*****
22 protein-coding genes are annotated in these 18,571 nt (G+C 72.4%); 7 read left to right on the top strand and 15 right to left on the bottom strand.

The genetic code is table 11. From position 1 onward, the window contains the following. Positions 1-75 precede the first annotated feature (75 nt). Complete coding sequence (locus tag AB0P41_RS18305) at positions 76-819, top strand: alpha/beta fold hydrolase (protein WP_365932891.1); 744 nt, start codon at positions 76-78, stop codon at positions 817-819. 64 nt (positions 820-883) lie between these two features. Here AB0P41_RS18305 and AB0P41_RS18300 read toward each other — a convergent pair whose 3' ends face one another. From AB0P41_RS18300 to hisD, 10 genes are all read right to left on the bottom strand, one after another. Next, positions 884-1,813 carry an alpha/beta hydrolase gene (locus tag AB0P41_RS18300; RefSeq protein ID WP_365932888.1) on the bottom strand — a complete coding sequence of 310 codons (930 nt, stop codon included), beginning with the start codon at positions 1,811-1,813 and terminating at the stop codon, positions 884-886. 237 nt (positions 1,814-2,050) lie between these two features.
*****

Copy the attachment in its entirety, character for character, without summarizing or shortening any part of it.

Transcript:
22 protein-coding genes are annotated in these 18,571 nt (G+C 72.4%); 7 read left to right on the top strand and 15 right to left on the bottom strand.

The genetic code is table 11. From position 1 onward, the window contains the following. Positions 1-75 precede the first annotated feature (75 nt). Complete coding sequence (locus tag AB0P41_RS18305) at positions 76-819, top strand: alpha/beta fold hydrolase (protein WP_365932891.1); 744 nt, start codon at positions 76-78, stop codon at positions 817-819. 64 nt (positions 820-883) lie between these two features. Here AB0P41_RS18305 and AB0P41_RS18300 read toward each other — a convergent pair whose 3' ends face one another. From AB0P41_RS18300 to hisD, 10 genes are all read right to left on the bottom strand, one after another. Next, positions 884-1,813 carry an alpha/beta hydrolase gene (locus tag AB0P41_RS18300; RefSeq protein ID WP_365932888.1) on the bottom strand — a complete coding sequence of 310 codons (930 nt, stop codon included), beginning with the start codon at positions 1,811-1,813 and terminating at the stop codon, positions 884-886. 237 nt (positions 1,814-2,050) lie between these two features.